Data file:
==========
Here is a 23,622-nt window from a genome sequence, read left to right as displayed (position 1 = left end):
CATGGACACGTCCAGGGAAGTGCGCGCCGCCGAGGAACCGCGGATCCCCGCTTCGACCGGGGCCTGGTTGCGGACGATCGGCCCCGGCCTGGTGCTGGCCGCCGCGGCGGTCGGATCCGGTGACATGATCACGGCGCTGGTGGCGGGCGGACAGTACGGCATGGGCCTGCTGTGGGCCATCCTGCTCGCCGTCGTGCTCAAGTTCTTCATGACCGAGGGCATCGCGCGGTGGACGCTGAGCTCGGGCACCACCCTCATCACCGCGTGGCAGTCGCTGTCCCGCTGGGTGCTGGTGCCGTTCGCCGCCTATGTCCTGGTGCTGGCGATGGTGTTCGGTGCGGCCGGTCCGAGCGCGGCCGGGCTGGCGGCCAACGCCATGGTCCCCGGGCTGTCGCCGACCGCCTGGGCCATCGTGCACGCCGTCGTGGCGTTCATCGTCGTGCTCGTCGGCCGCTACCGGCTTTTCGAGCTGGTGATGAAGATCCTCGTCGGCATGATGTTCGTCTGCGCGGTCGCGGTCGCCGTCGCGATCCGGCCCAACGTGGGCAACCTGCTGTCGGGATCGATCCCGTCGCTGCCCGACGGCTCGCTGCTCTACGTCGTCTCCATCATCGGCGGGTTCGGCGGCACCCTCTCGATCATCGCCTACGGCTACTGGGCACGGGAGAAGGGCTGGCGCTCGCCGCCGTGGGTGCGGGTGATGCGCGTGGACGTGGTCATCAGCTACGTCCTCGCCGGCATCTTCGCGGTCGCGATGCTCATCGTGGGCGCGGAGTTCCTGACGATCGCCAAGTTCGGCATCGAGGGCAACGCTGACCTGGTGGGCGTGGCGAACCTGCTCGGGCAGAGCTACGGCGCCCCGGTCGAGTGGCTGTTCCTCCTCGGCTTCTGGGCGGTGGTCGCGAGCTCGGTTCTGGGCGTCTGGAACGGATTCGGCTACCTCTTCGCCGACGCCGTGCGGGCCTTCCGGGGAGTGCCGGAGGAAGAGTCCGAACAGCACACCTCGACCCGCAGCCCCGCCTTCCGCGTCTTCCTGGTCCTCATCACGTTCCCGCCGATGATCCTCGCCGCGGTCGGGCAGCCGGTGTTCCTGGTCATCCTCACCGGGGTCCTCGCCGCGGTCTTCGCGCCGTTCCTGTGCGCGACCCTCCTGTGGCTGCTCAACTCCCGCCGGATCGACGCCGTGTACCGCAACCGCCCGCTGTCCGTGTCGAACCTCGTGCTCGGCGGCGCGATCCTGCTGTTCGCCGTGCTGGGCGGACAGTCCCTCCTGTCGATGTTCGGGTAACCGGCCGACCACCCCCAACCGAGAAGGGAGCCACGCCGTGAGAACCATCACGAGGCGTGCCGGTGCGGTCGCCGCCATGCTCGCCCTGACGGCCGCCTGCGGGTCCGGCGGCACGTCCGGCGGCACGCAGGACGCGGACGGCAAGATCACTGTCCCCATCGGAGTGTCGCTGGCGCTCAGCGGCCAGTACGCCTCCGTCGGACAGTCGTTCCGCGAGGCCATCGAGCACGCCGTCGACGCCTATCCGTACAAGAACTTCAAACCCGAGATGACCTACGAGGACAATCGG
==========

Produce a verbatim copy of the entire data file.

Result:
Here is a 23,622-nt window from a genome sequence, read left to right as displayed (position 1 = left end):
CATGGACACGTCCAGGGAAGTGCGCGCCGCCGAGGAACCGCGGATCCCCGCTTCGACCGGGGCCTGGTTGCGGACGATCGGCCCCGGCCTGGTGCTGGCCGCCGCGGCGGTCGGATCCGGTGACATGATCACGGCGCTGGTGGCGGGCGGACAGTACGGCATGGGCCTGCTGTGGGCCATCCTGCTCGCCGTCGTGCTCAAGTTCTTCATGACCGAGGGCATCGCGCGGTGGACGCTGAGCTCGGGCACCACCCTCATCACCGCGTGGCAGTCGCTGTCCCGCTGGGTGCTGGTGCCGTTCGCCGCCTATGTCCTGGTGCTGGCGATGGTGTTCGGTGCGGCCGGTCCGAGCGCGGCCGGGCTGGCGGCCAACGCCATGGTCCCCGGGCTGTCGCCGACCGCCTGGGCCATCGTGCACGCCGTCGTGGCGTTCATCGTCGTGCTCGTCGGCCGCTACCGGCTTTTCGAGCTGGTGATGAAGATCCTCGTCGGCATGATGTTCGTCTGCGCGGTCGCGGTCGCCGTCGCGATCCGGCCCAACGTGGGCAACCTGCTGTCGGGATCGATCCCGTCGCTGCCCGACGGCTCGCTGCTCTACGTCGTCTCCATCATCGGCGGGTTCGGCGGCACCCTCTCGATCATCGCCTACGGCTACTGGGCACGGGAGAAGGGCTGGCGCTCGCCGCCGTGGGTGCGGGTGATGCGCGTGGACGTGGTCATCAGCTACGTCCTCGCCGGCATCTTCGCGGTCGCGATGCTCATCGTGGGCGCGGAGTTCCTGACGATCGCCAAGTTCGGCATCGAGGGCAACGCTGACCTGGTGGGCGTGGCGAACCTGCTCGGGCAGAGCTACGGCGCCCCGGTCGAGTGGCTGTTCCTCCTCGGCTTCTGGGCGGTGGTCGCGAGCTCGGTTCTGGGCGTCTGGAACGGATTCGGCTACCTCTTCGCCGACGCCGTGCGGGCCTTCCGGGGAGTGCCGGAGGAAGAGTCCGAACAGCACACCTCGACCCGCAGCCCCGCCTTCCGCGTCTTCCTGGTCCTCATCACGTTCCCGCCGATGATCCTCGCCGCGGTCGGGCAGCCGGTGTTCCTGGTCATCCTCACCGGGGTCCTCGCCGCGGTCTTCGCGCCGTTCCTGTGCGCGACCCTCCTGTGGCTGCTCAACTCCCGCCGGATCGACGCCGTGTACCGCAACCGCCCGCTGTCCGTGTCGAACCTCGTGCTCGGCGGCGCGATCCTGCTGTTCGCCGTGCTGGGCGGACAGTCCCTCCTGTCGATGTTCGGGTAACCGGCCGACCACCCCCAACCGAGAAGGGAGCCACGCCGTGAGAACCATCACGAGGCGTGCCGGTGCGGTCGCCGCCATGCTCGCCCTGACGGCCGCCTGCGGGTCCGGCGGCACGTCCGGCGGCACGCAGGACGCGGACGGCAAGATCACTGTCCCCATCGGAGTGTCGCTGGCGCTCAGCGGCCAGTACGCCTCCGTCGGACAGTCGTTCCGCGAGGCCATCGAGCACGCCGTCGACGCCTATCCGTACAAGAACTTCAAACCCGAGATGACCTACGAGGACAATCGG